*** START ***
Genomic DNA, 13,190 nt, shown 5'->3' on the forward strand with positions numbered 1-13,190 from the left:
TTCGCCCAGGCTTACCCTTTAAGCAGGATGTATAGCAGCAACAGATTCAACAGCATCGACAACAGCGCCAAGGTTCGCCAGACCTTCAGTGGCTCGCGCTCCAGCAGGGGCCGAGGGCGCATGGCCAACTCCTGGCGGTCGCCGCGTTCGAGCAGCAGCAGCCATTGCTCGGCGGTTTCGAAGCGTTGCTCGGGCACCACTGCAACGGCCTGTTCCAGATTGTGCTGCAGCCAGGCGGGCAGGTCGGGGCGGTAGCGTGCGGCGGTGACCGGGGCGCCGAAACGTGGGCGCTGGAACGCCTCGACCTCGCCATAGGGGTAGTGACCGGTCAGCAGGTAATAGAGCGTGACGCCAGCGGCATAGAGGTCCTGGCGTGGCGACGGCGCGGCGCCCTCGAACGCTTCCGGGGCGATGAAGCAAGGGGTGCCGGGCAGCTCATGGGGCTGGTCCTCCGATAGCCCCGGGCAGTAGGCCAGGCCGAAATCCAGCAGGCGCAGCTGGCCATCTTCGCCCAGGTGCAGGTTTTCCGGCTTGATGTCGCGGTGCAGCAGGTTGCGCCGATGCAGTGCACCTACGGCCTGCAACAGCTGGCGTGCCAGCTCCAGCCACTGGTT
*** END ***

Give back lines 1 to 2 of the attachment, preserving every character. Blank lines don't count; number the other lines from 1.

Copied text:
Genomic DNA, 13,190 nt, shown 5'->3' on the forward strand with positions numbered 1-13,190 from the left:
TTCGCCCAGGCTTACCCTTTAAGCAGGATGTATAGCAGCAACAGATTCAACAGCATCGACAACAGCGCCAAGGTTCGCCAGACCTTCAGTGGCTCGCGCTCCAGCAGGGGCCGAGGGCGCATGGCCAACTCCTGGCGGTCGCCGCGTTCGAGCAGCAGCAGCCATTGCTCGGCGGTTTCGAAGCGTTGCTCGGGCACCACTGCAACGGCCTGTTCCAGATTGTGCTGCAGCCAGGCGGGCAGGTCGGGGCGGTAGCGTGCGGCGGTGACCGGGGCGCCGAAACGTGGGCGCTGGAACGCCTCGACCTCGCCATAGGGGTAGTGACCGGTCAGCAGGTAATAGAGCGTGACGCCAGCGGCATAGAGGTCCTGGCGTGGCGACGGCGCGGCGCCCTCGAACGCTTCCGGGGCGATGAAGCAAGGGGTGCCGGGCAGCTCATGGGGCTGGTCCTCCGATAGCCCCGGGCAGTAGGCCAGGCCGAAATCCAGCAGGCGCAGCTGGCCATCTTCGCCCAGGTGCAGGTTTTCCGGCTTGATGTCGCGGTGCAGCAGGTTGCGCCGATGCAGTGCACCTACGGCCTGCAACAGCTGGCGTGCCAGCTCCAGCCACTGGTT